Vipassanā: What Is Dissolution, Really?

Exploring Theravāda's connections to other paths - what can we learn from other traditions, religions and philosophies?
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dhamma follower
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Re: Vipassanā: What Is Dissolution, Really?

Post by dhamma follower » Wed Dec 07, 2011 2:23 pm

Ñāṇa wrote:
dhamma follower wrote:the doctrine of momentariness is not supposed to be thrown away altogether just because one has not yet directly experienced it.
The doctrine of momentariness is pseudo-impermanence. It was a poor idea when it was first thought up and it remains a poor idea to this day.
Some interpretations of it might be, or some experiences interpreted as impermanence might be, but it doesn't necessarily mean the idea of momentariness is wrong. No one has convincing proof about it yet...

Don't throw the baby out with the water...

Regards,

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daverupa
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Re: Vipassanā: What Is Dissolution, Really?

Post by daverupa » Wed Dec 07, 2011 4:08 pm

dhamma follower wrote:
Ñāṇa wrote:
dhamma follower wrote:the doctrine of momentariness is not supposed to be thrown away altogether just because one has not yet directly experienced it.
The doctrine of momentariness is pseudo-impermanence. It was a poor idea when it was first thought up and it remains a poor idea to this day.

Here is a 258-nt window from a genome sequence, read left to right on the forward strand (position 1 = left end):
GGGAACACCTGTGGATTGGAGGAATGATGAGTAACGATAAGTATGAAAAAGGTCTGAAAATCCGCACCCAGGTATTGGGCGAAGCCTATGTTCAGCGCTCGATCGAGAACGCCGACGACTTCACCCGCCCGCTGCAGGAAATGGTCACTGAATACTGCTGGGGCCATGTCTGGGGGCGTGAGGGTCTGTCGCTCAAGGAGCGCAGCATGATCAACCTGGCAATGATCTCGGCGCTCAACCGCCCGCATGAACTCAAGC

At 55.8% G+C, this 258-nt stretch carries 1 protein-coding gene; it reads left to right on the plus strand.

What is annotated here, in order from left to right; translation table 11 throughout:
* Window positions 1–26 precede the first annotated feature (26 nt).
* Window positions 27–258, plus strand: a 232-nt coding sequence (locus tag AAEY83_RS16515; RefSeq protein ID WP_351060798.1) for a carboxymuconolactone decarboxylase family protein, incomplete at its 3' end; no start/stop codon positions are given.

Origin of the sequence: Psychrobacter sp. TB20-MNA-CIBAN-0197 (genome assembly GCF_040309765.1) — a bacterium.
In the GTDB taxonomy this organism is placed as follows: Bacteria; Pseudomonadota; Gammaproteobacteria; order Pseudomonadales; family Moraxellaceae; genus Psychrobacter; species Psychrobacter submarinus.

Some interpretations of it might be, or some experiences interpreted as impermanence might be, but it doesn't necessarily mean the idea of momentariness is wrong. No one has convincing proof about it yet...

Don't throw the baby out with the water...

Regards,
Tell me, why didn't the Buddha teach it?
  • "And how is it, bhikkhus, that by protecting oneself one protects others? By the pursuit, development, and cultivation of the four establishments of mindfulness. It is in such a way that by protecting oneself one protects others.

    "And how is it, bhikkhus, that by protecting others one protects oneself? By patience, harmlessness, goodwill, and sympathy. It is in such a way that by protecting others one protects oneself.

- Sedaka Sutta [SN 47.19]

Nyana
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Re: Vipassanā: What Is Dissolution, Really?

Post by Nyana » Wed Dec 07, 2011 6:18 pm

dhamma follower wrote:it doesn't necessarily mean the idea of momentariness is wrong.
The immediate present has no temporal duration. Duration is always a relationship between two different times, such as the present and the past. This is the case whether the duration is .0005 nanoseconds or 5 days. And since duration cannot exist in the immediate present, there is no reason to privilege the concept of an extremely short duration over other lengths of duration. All durations are relative.

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Re: Vipassanā: What Is Dissolution, Really?

Post by dhamma follower » Thu Dec 08, 2011 1:54 pm

daverupa wrote:
Tell me, why didn't the Buddha teach it?
For me, although the Buddha didn't teach it explicitly in the sutta, it is something that can be deducted from reflection on Dependent Origination and observation of reality, as I've tried to express in the other thread.